Licorice extract which is used as a natural sweetener has been shown to possess inhibitory effects against prostate cancer, but the mechanisms responsible are poorly understood. Here, we report a compound, isoangustone A (IAA) in licorice that potently suppresses the growth of aggressive prostate cancer and sought to clarify its mechanism of action. We analyzed its inhibitory effects on the growth of PTEN-deleted human prostate cancer cells, in vitro and in vivo. Administration of IAA significantly attenuated the growth of prostate cancer cell cultures and xenograft tumors. These effects were found to be attributable to inhibition of the G1/S phase cell cycle transition and the accumulation of p27kip1. The elevated p27kip1 expression levels were concurrent with the decrease of its phosphorylation at threonine 187 through suppression of CDK2 kinase activity and the reduced phosphorylation of Akt at Serine 473 by diminishing the kinase activity of the mammalian target of rapamycin (mTOR). Further analysis using recombinant proteins and immunoprecipitated cell lysates determined that IAA exerts suppressive effects against CDK2 and mTOR kinase activity by direct binding with both proteins. These findings suggested that the licorice compound IAA is a potent molecular inhibitor of CDK2 and mTOR, with strong implications for the treatment of prostate cancer. Thus, licorice-derived extracts with high IAA content warrant further clinical investigation for nutritional sources for prostate cancer patients.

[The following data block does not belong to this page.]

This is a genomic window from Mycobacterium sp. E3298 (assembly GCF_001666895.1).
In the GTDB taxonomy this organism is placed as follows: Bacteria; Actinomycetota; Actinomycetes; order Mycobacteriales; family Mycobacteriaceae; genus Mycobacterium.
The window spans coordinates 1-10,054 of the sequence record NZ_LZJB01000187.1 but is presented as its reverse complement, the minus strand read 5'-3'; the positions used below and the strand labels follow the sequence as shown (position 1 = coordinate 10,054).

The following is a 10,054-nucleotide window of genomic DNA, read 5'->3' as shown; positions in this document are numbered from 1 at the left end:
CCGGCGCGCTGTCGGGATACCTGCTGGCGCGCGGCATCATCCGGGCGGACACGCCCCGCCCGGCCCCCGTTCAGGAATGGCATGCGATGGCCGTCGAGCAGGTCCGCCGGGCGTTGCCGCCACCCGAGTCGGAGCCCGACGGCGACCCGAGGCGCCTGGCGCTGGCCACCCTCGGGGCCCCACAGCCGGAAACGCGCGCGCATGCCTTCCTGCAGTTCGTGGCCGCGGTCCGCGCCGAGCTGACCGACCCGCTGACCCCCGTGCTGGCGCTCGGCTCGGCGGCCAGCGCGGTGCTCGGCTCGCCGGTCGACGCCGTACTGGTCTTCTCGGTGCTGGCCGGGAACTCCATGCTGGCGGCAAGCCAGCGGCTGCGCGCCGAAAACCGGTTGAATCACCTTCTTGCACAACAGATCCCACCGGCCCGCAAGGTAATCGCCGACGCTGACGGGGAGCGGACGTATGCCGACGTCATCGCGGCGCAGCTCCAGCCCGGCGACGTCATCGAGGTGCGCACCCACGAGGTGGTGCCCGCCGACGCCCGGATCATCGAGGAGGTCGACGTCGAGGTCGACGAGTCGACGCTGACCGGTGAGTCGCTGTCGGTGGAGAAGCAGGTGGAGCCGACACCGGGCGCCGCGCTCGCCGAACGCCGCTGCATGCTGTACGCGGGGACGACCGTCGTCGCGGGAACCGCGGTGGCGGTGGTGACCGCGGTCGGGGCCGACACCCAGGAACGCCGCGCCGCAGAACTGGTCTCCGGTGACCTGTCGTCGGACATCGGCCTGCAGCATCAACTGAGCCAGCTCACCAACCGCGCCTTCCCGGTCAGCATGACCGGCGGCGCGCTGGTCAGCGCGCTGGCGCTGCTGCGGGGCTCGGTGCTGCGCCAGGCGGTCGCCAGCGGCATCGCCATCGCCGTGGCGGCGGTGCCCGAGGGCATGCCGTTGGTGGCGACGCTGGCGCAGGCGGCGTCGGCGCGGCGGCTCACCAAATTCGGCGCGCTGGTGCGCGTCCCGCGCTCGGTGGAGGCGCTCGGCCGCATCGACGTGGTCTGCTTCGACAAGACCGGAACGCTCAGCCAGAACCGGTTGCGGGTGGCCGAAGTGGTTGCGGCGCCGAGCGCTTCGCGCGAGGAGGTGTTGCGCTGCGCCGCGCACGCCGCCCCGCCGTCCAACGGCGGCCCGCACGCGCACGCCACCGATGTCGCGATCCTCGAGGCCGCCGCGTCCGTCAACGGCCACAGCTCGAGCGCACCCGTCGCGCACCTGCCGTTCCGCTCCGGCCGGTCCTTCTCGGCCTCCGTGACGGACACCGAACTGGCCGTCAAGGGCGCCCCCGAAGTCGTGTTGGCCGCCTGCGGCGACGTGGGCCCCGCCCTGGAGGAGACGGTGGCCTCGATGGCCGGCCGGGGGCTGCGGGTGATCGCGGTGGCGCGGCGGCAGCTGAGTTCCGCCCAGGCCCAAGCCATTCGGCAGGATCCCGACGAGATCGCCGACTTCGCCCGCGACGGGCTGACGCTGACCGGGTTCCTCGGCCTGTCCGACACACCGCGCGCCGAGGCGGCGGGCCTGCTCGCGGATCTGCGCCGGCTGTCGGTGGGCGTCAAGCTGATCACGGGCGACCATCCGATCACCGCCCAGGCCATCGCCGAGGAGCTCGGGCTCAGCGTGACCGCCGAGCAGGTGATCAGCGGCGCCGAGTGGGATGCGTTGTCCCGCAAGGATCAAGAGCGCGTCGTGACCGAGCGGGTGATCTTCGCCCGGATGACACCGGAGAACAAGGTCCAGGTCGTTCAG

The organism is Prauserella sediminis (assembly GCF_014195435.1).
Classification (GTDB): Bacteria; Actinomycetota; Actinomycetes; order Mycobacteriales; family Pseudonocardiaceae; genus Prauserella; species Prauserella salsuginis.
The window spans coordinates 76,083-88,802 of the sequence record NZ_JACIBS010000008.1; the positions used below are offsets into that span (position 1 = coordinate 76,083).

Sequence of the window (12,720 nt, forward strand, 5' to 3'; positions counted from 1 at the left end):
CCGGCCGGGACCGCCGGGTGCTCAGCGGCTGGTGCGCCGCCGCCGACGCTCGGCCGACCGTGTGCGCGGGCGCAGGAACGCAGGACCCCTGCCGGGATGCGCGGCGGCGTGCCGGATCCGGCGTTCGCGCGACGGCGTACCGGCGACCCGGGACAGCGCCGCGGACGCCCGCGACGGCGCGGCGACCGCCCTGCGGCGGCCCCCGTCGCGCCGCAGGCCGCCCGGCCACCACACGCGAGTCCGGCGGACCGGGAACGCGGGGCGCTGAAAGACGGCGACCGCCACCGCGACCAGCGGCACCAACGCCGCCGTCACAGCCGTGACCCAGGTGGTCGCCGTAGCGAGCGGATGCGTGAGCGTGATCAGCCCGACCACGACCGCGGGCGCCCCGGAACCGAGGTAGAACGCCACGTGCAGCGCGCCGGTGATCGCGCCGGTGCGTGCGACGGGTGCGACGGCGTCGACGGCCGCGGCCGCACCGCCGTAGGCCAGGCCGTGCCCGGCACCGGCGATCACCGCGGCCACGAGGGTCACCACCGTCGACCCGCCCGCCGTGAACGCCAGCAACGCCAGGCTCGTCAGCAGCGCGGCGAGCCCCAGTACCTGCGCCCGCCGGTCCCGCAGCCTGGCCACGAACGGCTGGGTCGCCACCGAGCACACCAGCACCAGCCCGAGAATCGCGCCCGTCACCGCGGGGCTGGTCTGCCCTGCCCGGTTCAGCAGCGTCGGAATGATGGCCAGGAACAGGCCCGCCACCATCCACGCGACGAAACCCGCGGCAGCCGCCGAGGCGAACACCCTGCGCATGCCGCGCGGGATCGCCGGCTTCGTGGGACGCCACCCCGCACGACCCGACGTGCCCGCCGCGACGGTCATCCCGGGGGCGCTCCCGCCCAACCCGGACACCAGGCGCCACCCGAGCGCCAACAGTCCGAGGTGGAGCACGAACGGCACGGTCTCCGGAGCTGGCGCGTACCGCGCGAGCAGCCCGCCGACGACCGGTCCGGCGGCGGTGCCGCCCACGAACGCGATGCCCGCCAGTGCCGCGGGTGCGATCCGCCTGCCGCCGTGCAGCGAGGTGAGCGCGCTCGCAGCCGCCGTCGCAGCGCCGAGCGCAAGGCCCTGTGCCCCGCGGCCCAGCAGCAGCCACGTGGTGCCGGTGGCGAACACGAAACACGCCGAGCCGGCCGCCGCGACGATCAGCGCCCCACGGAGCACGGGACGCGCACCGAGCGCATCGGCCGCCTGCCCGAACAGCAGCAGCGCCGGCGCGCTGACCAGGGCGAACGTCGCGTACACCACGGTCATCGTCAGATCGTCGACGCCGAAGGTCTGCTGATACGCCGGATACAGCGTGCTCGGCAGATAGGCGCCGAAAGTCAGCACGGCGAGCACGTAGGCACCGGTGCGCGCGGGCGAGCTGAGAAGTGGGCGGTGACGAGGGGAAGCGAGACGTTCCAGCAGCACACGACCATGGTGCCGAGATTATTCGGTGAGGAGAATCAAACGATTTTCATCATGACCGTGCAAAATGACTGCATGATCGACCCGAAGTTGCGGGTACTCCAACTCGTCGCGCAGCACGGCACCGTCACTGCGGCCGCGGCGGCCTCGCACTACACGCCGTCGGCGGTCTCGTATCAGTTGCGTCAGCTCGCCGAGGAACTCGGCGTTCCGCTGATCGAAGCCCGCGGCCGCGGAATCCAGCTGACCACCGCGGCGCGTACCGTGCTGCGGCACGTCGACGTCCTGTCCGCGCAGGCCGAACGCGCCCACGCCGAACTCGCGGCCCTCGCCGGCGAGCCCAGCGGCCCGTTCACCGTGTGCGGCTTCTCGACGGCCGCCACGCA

Bibliographical noteFunding Information:
This study was supported by a grant from the BioGreen21 Program (Nos. 20100301-061-068-001-06-00 ), the Rural Development Administration , the Mid-career Researcher Program ( 2010-0006923 ), the Global Frontier Project grant ( NRF-M1AXA002-2012M3A6A4054949 ), the World Class University Program ( R31-2008-00-10056-0 ), Leap Research Program of the National Research Foundation of Korea ( 2010-0029233 ) funded by the Ministry of Education, Science and Technology of Korea, Republic of Korea. All authors have declared that no conflict of interest exists.
- Prostate cancer